House Passes Bill Allowing Ohio Election Officials Limited Connection to Private Groups

by J.D. Davidson


Confusion for some Ohio boards of election forced a new bill that walks back at least part of a law stopping election officials from working with nongovernmental entities.

The Ohio General Assembly tacked the legislation onto its budget last year. Despite assurances from lawmakers and Secretary of State Frank LaRose the ban would not create an issue for local election officials, Attorney General Dave Yost issued an opinion in January that said the new law criminalizes partnerships with private groups, but most routine work is OK.

Recently, however, the House passed House Bill 564 – which deals with full- or part-time designations for township employees – with an addition that allows election officials to work with private groups to use a building to train election officials.

Critics of the original law say if the new law does not pass the Senate and is signed by Gov. Mike DeWine, local officials could not use places like churches for training poll workers.

“Our democracy relies on trusted community partners to instill confidence in our elections, educate voters, and alleviate confusion. My colleagues in the legislature rightfully keep praising our election officials while at the same time make their jobs harder by forcing them to conduct a bifurcated primary election and criminalizing them when they collaborate with others to do so,” Rep. Bride Rose Sweeney, D-Cleveland, said. “While passing HB564 as amended concedes that Ohio’s collaboration ban is confusing and counterproductive, it does not go far enough to offer the clarity that our bipartisan boards of elections need and deserve.”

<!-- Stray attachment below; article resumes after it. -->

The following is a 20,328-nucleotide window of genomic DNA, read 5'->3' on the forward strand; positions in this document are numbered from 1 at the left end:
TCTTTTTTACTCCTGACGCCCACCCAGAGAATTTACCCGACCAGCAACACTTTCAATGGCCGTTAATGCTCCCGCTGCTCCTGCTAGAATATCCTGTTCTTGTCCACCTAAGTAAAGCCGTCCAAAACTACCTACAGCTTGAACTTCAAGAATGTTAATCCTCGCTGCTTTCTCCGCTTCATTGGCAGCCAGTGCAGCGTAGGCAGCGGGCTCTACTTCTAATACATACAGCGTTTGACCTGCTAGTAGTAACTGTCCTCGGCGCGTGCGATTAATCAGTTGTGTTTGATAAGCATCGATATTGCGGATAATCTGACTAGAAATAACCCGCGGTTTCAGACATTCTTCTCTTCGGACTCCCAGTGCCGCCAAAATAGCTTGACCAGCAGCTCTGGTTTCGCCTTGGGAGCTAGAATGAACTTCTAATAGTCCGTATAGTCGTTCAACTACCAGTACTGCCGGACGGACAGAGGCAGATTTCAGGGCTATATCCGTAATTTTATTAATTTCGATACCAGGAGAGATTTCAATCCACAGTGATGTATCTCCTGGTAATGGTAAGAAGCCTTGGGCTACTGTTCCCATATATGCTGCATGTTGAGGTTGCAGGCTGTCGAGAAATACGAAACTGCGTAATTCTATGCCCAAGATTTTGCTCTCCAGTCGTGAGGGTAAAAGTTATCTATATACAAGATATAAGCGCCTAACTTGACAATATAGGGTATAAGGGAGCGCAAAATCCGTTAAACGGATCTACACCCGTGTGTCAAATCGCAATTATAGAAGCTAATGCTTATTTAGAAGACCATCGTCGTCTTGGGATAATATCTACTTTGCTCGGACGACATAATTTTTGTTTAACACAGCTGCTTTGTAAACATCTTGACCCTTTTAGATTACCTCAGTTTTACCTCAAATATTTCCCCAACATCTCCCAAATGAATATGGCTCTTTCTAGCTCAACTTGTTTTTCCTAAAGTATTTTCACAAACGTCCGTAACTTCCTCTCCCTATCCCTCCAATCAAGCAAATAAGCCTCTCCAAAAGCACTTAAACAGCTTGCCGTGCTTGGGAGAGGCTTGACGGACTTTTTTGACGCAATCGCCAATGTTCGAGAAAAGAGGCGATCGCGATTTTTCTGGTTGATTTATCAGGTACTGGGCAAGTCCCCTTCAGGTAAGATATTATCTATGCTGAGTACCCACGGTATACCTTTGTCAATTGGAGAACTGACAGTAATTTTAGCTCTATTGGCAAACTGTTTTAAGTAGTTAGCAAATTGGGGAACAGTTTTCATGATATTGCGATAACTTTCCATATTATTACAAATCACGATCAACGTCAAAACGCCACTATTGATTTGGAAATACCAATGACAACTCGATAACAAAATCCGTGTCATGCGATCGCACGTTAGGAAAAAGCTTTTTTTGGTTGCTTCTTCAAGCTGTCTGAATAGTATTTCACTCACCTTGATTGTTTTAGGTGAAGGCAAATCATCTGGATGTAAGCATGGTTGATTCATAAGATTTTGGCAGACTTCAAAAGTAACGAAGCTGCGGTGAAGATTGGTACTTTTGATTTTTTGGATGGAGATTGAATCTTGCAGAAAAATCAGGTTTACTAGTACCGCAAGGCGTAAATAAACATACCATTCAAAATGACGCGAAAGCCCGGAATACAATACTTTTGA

The initial law change came after LaRose and county election officials accepted millions of dollars from Facebook founder Mark Zuckerberg in 2020 to pay for election administration support.

Voter advocacy groups continue to criticize the law, saying it hurts voter registration and education efforts because nonprofits around the state use election officials to train volunteers on how to register people to vote correctly.

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An Ohio native, J.D. Davidson is a veteran journalist with more than 30 years of experience in newspapers in Ohio, Georgia, Alabama and Texas. He has served as a reporter, editor, managing editor and publisher. Davidson is a regional editor for The Center Square. 


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